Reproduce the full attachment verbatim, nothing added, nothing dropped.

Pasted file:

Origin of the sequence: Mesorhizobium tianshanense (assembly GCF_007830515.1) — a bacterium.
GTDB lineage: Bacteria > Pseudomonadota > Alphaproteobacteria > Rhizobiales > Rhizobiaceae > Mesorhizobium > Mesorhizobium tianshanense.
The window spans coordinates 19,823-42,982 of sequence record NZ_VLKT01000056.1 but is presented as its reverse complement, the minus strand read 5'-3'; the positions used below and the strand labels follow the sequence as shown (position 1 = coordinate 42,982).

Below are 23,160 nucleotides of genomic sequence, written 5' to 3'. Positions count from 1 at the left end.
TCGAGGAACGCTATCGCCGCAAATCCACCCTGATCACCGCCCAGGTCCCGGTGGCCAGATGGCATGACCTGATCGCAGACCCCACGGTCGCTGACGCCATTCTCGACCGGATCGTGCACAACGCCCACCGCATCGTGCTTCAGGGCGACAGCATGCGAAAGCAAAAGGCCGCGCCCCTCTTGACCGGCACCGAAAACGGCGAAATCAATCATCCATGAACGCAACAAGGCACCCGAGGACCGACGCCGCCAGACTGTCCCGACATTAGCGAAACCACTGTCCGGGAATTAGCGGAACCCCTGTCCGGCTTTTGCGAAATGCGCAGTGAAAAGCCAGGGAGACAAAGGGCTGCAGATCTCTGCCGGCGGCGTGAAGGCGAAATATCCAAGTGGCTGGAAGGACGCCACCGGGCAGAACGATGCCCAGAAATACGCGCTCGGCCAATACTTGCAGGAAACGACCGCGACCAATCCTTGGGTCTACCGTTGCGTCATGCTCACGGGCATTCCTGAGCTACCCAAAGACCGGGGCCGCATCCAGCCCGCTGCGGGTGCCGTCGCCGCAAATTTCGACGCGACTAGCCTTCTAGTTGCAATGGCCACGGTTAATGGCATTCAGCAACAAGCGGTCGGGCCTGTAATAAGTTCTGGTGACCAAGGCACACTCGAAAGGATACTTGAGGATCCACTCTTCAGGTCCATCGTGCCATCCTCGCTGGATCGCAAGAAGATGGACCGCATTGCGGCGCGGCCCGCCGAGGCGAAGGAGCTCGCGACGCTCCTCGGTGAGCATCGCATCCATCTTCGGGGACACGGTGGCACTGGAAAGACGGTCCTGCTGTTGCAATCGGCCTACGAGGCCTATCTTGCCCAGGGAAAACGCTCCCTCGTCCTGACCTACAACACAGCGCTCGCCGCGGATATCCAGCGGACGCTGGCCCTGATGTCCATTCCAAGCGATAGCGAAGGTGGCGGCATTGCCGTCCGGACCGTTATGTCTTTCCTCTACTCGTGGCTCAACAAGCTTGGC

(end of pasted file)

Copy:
Origin of the sequence: Mesorhizobium tianshanense (assembly GCF_007830515.1) — a bacterium.
GTDB lineage: Bacteria > Pseudomonadota > Alphaproteobacteria > Rhizobiales > Rhizobiaceae > Mesorhizobium > Mesorhizobium tianshanense.
The window spans coordinates 19,823-42,982 of sequence record NZ_VLKT01000056.1 but is presented as its reverse complement, the minus strand read 5'-3'; the positions used below and the strand labels follow the sequence as shown (position 1 = coordinate 42,982).

Below are 23,160 nucleotides of genomic sequence, written 5' to 3'. Positions count from 1 at the left end.
TCGAGGAACGCTATCGCCGCAAATCCACCCTGATCACCGCCCAGGTCCCGGTGGCCAGATGGCATGACCTGATCGCAGACCCCACGGTCGCTGACGCCATTCTCGACCGGATCGTGCACAACGCCCACCGCATCGTGCTTCAGGGCGACAGCATGCGAAAGCAAAAGGCCGCGCCCCTCTTGACCGGCACCGAAAACGGCGAAATCAATCATCCATGAACGCAACAAGGCACCCGAGGACCGACGCCGCCAGACTGTCCCGACATTAGCGAAACCACTGTCCGGGAATTAGCGGAACCCCTGTCCGGCTTTTGCGAAATGCGCAGTGAAAAGCCAGGGAGACAAAGGGCTGCAGATCTCTGCCGGCGGCGTGAAGGCGAAATATCCAAGTGGCTGGAAGGACGCCACCGGGCAGAACGATGCCCAGAAATACGCGCTCGGCCAATACTTGCAGGAAACGACCGCGACCAATCCTTGGGTCTACCGTTGCGTCATGCTCACGGGCATTCCTGAGCTACCCAAAGACCGGGGCCGCATCCAGCCCGCTGCGGGTGCCGTCGCCGCAAATTTCGACGCGACTAGCCTTCTAGTTGCAATGGCCACGGTTAATGGCATTCAGCAACAAGCGGTCGGGCCTGTAATAAGTTCTGGTGACCAAGGCACACTCGAAAGGATACTTGAGGATCCACTCTTCAGGTCCATCGTGCCATCCTCGCTGGATCGCAAGAAGATGGACCGCATTGCGGCGCGGCCCGCCGAGGCGAAGGAGCTCGCGACGCTCCTCGGTGAGCATCGCATCCATCTTCGGGGACACGGTGGCACTGGAAAGACGGTCCTGCTGTTGCAATCGGCCTACGAGGCCTATCTTGCCCAGGGAAAACGCTCCCTCGTCCTGACCTACAACACAGCGCTCGCCGCGGATATCCAGCGGACGCTGGCCCTGATGTCCATTCCAAGCGATAGCGAAGGTGGCGGCATTGCCGTCCGGACCGTTATGTCTTTCCTCTACTCGTGGCTCAACAAGCTTGGC